Decongestants for Sinusitis

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Decongestants for Sinusitis


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These products are available as nasal sprays, nose drops, tablets, and liquids.

In some provinces, medicines containing pseudoephedrine (such as Sudafed) are kept behind the pharmacist's counter or require a prescription. You may need to ask the pharmacist for it or have a prescription from your doctor to buy the medicine.

How It Works

Decongestants reduce swelling of the mucous membrane in the nose and sinuses associated with sinusitis by constricting blood vessels and reducing the blood supply to nasal mucous membranes. This reduces nasal congestion, stuffiness, and runny noses.

Unlike oral decongestants, nasal decongestants constrict blood vessels only in the nose and not in other parts of the body. So they rarely cause the side effects that oral decongestants do. Unfortunately, use of nasal decongestants is safe only for a short period of time, because their use can lead to further swelling of the sinus membranes as they wear off, creating more congestion, which in turn requires higher doses of medicine (called rebound congestion).

Why It Is Used

Decongestants are used to treat symptoms caused by nasal blockage and sinusitis. They may be used along with antibiotics and home treatment.

How Well It Works

Decongestants do not cure sinusitis, but they may reduce symptoms.1

Nasal sprays cannot reach the mucous membranes deeper in the nose and inside the sinuses. Oral decongestants may be needed to reduce swelling in these areas.

Side Effects

If a nasal decongestant spray is used more often, at higher doses, or for a longer time than is recommended, rebound congestion may occur.

Side effects of decongestants may include:

  • Reduced movement of mucus out of the nose (ciliostasis).
  • Decreased blood flow to the mucous membrane in the nose and sinuses, reducing the speed at which antibiotics get into the sinuses.
  • Increased blood pressure.
  • Dizziness.
  • Nervousness or irritability.
  • Trouble sleeping (insomnia).

See Drug Reference for a full list of side effects. (Drug Reference is not available in all systems.)

What To Think About

Decongestants may not be safe for young children or for people who have certain health problems. Do not give cough and cold medicines to a child younger than 6 unless your child’s doctor has told you to. Before you use them, check the label. If you do use these medicines, always follow the directions about how much to use based on age and in some cases weight.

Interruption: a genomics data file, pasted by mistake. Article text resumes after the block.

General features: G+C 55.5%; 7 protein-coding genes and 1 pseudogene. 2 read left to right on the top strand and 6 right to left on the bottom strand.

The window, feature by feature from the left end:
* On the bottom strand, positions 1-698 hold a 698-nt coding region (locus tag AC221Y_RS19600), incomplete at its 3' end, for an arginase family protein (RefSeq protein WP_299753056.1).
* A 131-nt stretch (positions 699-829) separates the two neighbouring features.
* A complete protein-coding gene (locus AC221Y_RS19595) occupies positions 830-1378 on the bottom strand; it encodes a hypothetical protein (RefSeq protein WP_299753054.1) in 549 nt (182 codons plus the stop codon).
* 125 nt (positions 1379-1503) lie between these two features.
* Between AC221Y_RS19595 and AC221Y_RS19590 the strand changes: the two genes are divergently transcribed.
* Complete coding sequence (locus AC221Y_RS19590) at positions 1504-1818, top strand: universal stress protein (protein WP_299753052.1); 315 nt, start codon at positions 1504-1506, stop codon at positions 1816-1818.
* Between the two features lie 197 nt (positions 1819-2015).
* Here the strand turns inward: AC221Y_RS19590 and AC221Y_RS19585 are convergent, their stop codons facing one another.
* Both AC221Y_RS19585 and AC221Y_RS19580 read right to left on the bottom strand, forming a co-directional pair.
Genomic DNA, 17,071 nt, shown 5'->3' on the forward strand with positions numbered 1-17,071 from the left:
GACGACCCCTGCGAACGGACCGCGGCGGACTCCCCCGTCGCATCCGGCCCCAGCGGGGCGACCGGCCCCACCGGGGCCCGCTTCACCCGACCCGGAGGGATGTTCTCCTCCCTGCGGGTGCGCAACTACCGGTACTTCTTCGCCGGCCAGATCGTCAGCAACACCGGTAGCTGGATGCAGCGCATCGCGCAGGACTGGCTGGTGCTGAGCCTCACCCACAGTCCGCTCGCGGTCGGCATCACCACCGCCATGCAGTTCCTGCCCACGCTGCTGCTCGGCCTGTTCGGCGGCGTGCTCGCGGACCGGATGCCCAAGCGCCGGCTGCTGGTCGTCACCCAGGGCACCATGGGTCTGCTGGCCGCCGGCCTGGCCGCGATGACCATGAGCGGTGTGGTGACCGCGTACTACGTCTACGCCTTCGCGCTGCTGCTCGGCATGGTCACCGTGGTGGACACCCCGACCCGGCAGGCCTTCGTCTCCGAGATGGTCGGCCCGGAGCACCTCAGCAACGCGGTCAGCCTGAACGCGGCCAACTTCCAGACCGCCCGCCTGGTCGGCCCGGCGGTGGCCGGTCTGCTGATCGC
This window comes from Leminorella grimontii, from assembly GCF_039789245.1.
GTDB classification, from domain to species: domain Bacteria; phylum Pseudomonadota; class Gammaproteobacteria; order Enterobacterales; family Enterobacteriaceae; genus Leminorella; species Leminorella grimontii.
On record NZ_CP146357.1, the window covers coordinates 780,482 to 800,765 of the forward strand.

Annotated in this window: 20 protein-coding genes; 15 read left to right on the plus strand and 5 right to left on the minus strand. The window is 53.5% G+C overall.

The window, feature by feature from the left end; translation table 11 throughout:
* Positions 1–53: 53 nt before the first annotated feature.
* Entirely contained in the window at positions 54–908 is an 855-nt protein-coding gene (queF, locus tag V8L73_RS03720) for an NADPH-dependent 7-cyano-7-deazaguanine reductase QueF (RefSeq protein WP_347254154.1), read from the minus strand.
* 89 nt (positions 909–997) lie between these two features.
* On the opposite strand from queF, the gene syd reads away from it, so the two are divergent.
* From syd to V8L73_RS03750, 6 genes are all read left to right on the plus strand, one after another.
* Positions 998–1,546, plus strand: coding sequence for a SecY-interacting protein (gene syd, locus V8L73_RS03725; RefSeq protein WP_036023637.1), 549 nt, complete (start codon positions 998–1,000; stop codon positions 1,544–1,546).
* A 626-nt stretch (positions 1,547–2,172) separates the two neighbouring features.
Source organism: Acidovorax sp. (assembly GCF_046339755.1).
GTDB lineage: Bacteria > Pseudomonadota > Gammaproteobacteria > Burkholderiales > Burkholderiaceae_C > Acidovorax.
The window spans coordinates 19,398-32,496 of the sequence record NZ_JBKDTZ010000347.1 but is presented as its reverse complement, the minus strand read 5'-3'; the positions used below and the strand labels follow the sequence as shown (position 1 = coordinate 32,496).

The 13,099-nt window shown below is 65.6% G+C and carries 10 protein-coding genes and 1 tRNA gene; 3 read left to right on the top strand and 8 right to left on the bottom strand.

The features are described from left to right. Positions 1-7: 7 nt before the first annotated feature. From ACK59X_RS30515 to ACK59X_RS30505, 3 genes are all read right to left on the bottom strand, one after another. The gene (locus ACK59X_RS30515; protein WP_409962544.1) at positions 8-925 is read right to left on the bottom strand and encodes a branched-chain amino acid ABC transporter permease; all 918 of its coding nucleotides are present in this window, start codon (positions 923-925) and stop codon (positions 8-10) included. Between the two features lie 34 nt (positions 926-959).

Nasal sprays containing decongestants should not be used for more than 3 days in a row. If used for longer periods, you may have rebound congestion.

Avoid decongestant medicines that contain antihistamines unless your doctor specifically recommends them.

Avoid taking too much of a decongestant because it can cause high blood pressure, nervousness, kidney failure, heart rhythm disturbances, strokes, and seizures. Commonly used decongestants have little effect on blood pressure when used as directed. Talk with your doctor first before using decongestants if you have uncontrolled high blood pressure.

Avoid taking two medicines that contain decongestants at the same time because of possible overdose. Many non-prescription preparations for other health problems, such as some diet pills, contain decongestants.

Talk to your doctor before using decongestants if you have problems with blood flow to the heart (ischemic heart disease), diabetes, or thyroid problems. Also, talk with your ophthalmologist before using decongestant medicines if you have glaucoma or other conditions that cause increased pressure inside the eye. Before prescribing a decongestant, your doctor will want to know whether you are taking tricyclic antidepressants or monoamine oxidase inhibitors (MAOIs), which are sometimes used to treat depression and migraine headaches.

Saline (saltwater) nasal sprays and washes may help clear up a stuffy nose. Both are available at pharmacies without a prescription. A humidifier may also help thick or dried mucus to drain.

Complete the new medication information form (PDF) (What is a PDF document?) to help you understand this medication.



  1. Shah AR, et al. (2008). Acute and chronic sinusitis. In AK Lalwani, ed., Current Diagnosis and Treatment in Otolaryngology—Head and Neck Surgery, 2nd ed., section 4, pp. 273–281. New York: McGraw-Hill.


By Healthwise Staff
Primary Medical Reviewer Kathleen Romito, MD - Family Medicine
Primary Medical Reviewer Adam Husney, MD, MD - Family Medicine
Specialist Medical Reviewer Donald R. Mintz, MD - Otolaryngology
Last Revised September 30, 2010

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